When you think of glass, what do you think about? Car windshields? Eyeglasses? The test tubes and beakers used in science class? What about space telescopes, or the sleek cooktop panels that are appearing in kitchens everywhere. While it might seem like all of these things are made with glass, that isn’t necessarily true. Space telescopes and cooktop panels aren’t usually made with glass at all. Rather, they are made with a closely related material, glass-ceramic. While glass-ceramics often look and feel like glass, they have different properties, and there is a different manufacturing process involved. Engineers and product designers select glass or glass-ceramics based on those properties.
With over 130 years of innovation, our experts love to talk about being pioneers in glass technology, but they’re also experts in glass-ceramic too. And with Ceramics Expo 2019 on the horizon, what better time to talk about the basics, like what exactly is the difference between glass and glass-ceramic?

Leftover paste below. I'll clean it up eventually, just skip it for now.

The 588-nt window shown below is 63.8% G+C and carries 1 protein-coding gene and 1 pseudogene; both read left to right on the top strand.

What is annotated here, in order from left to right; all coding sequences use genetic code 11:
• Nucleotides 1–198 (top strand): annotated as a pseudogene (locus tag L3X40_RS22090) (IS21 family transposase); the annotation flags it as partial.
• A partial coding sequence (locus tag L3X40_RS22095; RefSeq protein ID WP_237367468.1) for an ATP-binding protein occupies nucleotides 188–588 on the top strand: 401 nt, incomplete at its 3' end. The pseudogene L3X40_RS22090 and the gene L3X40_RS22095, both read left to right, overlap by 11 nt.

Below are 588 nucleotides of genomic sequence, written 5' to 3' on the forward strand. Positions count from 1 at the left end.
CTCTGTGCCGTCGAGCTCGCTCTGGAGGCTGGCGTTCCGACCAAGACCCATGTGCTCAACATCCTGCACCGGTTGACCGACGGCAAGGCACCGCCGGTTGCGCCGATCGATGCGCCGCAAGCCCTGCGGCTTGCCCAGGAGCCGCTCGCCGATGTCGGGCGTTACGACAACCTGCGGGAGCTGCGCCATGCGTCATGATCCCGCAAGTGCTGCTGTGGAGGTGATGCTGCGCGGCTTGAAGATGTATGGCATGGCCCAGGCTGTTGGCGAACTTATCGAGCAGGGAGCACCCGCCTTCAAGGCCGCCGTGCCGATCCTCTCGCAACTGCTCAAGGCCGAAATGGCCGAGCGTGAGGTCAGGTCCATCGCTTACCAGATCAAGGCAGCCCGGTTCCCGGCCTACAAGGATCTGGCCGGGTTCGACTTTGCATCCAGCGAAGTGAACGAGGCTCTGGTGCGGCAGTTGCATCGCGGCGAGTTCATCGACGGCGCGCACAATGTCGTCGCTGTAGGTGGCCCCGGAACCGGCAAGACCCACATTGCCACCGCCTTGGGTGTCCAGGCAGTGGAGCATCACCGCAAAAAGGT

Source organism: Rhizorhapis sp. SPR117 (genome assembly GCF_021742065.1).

Making glass and glass-ceramics
The basic ingredient of glass is silica or sand. Depending on how the product will be used, chemists and glass scientists add secondary chemicals like boron oxides, soda-lime, or aluminum oxides to produce glass with certain properties, e.g., clarity, resistance to scratches, resistance to thermal shock, or chemical resistance. Measured precisely and refined in a melting tank, the raw materials are heated to a temperature of about 2,400 F. At that point, the molten glass is about the consistency of honey, and is ready to be shaped into tubes, blocks, flat panels, fibers, or any of the dozens of other forms that glass is supplied in.
The process of making glass-ceramics is a lot like making glass. The basic ingredients are sand, lithium, and aluminum oxides, but one special ingredient is added to make glass ceramic: a special nucleating agent is added to the raw materials. After melting raw materials, the mixture acts exactly like glass – it is cooled very slowly to about 1,100 F. At that temperature, the nucleating agent enables the formation of crystal nuclei — the building blocks of crystals. Raising the temperature again encourages those crystal nuclei to grow and to rearrange themselves into a crystal structure. The material is then cooled to room temperature. The result is a material that looks and feels like glass, but is more durable and better able to handle extreme temperatures and temperature changes. Chemists can enhance these properties by changing the chemical mixture of the glass-ceramic, or by modifying the production process, such as the length of time the material is heated.